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Why the Prado’s Show on Women in Art Is Facing Accusations of Misogyny

Critics say the exhibition, centered on the Spanish art world between 1833 and 1931, echoes “the very misogyny it has sought to expose”

The show features 60 works by women and 70 by men, including Carlos Verger Fioretti's Phalaena (1920). (Museo Nacional del Prado)
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It’s no secret that women are consistently underrepresented in the art world. Last year, a joint investigation conducted by artnet News and In Other Words found that between 2008 and 2018, works by women constituted just 11 percent of acquisitions and 14 percent of exhibitions at 26 major American museums.

A new show at the Museo del Prado in Madrid aims to help redress this imbalance by spotlighting women’s role in Spanish art. But as Sam Jones reports for the Guardian, “Uninvited Guests: Episodes on Women, Ideology and the Visual Arts in Spain (1833-1931)” has been mired in controversy since its opening, with some female artists and academics arguing that the exhibition echoes “the very misogyny it has sought to expose.”

Perhaps the most egregious example cited by critics is curator Carlos G. Navarro’s inclusion of a misattributed painting actually created by a male artist. Per a statement. the museum removed the work—Adolfo Sánchez Megías’ La March del Soldado (c. 1895)—from the exhibition after a scholar pointed out that it was not, in fact, a scene by female artist Concepción Mejía de Salvador.

The statement, as translated by ARTnews’ Claire Selvin, adds that the Prado “regrets this setback” and acknowledges “the need to continue research on women artists from past centuries.”

“Uninvited Guests” is the museum’s first major show since its reopening in June. Made up of 130 paintings, including 60 by women and 70 by men, the exhibition features such female artists as Portuguese-Spanish painter María Roësset Mosquera; French miniaturist Sophie Liénard; and Aurelia Navarro Moreno, who later succumbed to societal pressure and abandoned her creative career to join a convent. Male artists’ often idealized or aspirational depictions of women also appear.

Multiple paintings in “Uninvited Guests”—which is divided into 17 categories ranging from “The Patriarchal Mold” to “Nudes” and “Ladies Rather Than Painters”—center on themes of female agency. In Full Body Self-Portrait (1912), for instance, Roësset confronts the viewer by meeting their gaze and standing assertively. Dressed in floor-length black clothing, she offers a stark contrast to more scantily clad depictions of women in art history.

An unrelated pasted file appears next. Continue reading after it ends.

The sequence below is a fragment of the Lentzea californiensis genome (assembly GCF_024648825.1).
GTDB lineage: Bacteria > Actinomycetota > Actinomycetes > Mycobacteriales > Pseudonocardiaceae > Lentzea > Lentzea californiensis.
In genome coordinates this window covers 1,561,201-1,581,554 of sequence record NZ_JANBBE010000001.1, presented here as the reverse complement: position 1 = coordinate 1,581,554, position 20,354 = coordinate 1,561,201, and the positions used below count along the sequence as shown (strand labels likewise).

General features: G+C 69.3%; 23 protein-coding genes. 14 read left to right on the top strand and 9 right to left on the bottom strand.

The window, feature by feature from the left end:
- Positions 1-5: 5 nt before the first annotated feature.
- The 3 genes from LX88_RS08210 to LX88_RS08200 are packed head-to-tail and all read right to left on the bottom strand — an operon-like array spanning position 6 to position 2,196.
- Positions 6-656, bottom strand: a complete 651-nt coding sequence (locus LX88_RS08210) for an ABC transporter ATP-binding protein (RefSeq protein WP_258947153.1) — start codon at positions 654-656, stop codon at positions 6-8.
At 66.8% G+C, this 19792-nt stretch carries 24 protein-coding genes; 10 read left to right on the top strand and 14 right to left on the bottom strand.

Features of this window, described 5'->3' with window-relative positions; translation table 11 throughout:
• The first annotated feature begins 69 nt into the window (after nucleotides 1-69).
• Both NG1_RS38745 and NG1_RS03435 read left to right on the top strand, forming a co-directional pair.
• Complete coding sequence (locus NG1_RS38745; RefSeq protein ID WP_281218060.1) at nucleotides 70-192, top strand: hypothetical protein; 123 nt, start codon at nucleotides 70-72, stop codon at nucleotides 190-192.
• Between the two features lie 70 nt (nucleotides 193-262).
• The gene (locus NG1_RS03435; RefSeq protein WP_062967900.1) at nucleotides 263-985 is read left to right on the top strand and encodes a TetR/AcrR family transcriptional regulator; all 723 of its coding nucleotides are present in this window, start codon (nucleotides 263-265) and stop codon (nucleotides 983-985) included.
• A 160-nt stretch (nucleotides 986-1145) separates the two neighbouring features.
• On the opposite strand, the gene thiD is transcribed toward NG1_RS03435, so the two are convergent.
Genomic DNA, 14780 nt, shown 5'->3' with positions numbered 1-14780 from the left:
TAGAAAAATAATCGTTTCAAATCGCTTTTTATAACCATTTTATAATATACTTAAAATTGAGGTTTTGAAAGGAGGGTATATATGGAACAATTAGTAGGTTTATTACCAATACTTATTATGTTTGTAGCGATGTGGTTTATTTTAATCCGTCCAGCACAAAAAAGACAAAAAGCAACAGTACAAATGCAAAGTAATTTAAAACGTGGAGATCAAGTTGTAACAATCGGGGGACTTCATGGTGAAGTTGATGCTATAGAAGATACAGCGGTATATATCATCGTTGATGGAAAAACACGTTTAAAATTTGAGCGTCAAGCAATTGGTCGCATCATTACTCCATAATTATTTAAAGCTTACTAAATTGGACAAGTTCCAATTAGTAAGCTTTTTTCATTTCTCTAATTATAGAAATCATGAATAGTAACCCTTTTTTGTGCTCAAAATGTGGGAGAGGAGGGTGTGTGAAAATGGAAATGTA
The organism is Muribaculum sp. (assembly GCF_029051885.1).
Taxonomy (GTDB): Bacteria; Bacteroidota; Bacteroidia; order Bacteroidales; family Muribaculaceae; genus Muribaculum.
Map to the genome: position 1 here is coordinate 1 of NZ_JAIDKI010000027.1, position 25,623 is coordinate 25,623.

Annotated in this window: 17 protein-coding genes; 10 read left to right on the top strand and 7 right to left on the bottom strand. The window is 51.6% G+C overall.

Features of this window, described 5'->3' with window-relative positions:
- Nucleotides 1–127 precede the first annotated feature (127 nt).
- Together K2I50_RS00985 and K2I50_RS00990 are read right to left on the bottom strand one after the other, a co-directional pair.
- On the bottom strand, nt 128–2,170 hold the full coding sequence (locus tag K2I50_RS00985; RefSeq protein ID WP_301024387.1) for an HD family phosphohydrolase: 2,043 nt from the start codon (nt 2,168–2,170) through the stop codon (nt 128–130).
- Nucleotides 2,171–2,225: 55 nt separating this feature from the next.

By presenting women’s work alongside contemporary male artists’ representations of women, the exhibition strives to highlight the cultural norms that governed acceptable expressions of femininity—and the difficulties faced by artists whose work failed to conform to bourgeois ideals.

As Navarro tells the Guardian, the show explores “how the state—and the middle classes—came to fix on and publicly value certain images, prototypes and cliches that eventually became a collective imagination in which women were always represented in certain ways.”

Some artists, critics and academics argue that Navarro’s attempted contextualization of 19th- and 20th-century art history undermines the exhibition’s revolutionary goals by “replicating that era’s misogyny” and overemphasizing male artists to the detriment of female artists, writes Nina Power for the Telegraph. In Power’s words, the competing views represent a “battle between two distinct ideologies: [I]s it art’s responsibility to present the world as it is (or was), or as we would like to be?”

Full Body Self Portrait
L to R: Baldomero Gili y Roig, Pride, 1908, and María Roësset Mosquera, Full Body Self-Portrait, 1912 (Museo Nacional del Prado)

Speaking with the Guardian, art historian and critic Rocío de la Villa describes “Uninvited Guests” as a “missed opportunity.” Expanding on this line of thinking for Spanish magazine El Cultural, she notes that more than half of the exhibition is dedicated to context; of the women who do appear, many are “relegated” to traditionally feminine genres such as still-life and portrait miniatures.

At least two major women’s art organizations—La Red de Investigación en Arte y Feminismos and El Observatorio de Mujeres en las Artes Visuales (MAV)—echoed these criticisms, arguing in separate statements that the exhibition does not go far enough because it fails to encourage institutional change, according to El País’ Claudia Vila Galán.

Navarro, for his part, maintains that extensive contextualization is key to “Uninvited Guests”’ argument. Rather than serving as a “standalone showcase” for women artists, the Guardian notes, the show aims to contextualize the environment in which these individuals lived and worked.

“For me as a curator, the biggest problem female artists had in the 19th century was how they were treated by a state that protected, promoted and indulged male artists and left them totally passed over,” the curator tells the Guardian. “It reduced them to decorative elements like still-life painters and flower painters. I think contemporary criticism doesn’t get that because it can’t contextualize the process of a historical exhibition.”

Uninvited Guests: Episodes on Women, Ideology and the Visual Arts in Spain (1833-1931)” is on view at the Prado through March 14, 2021.

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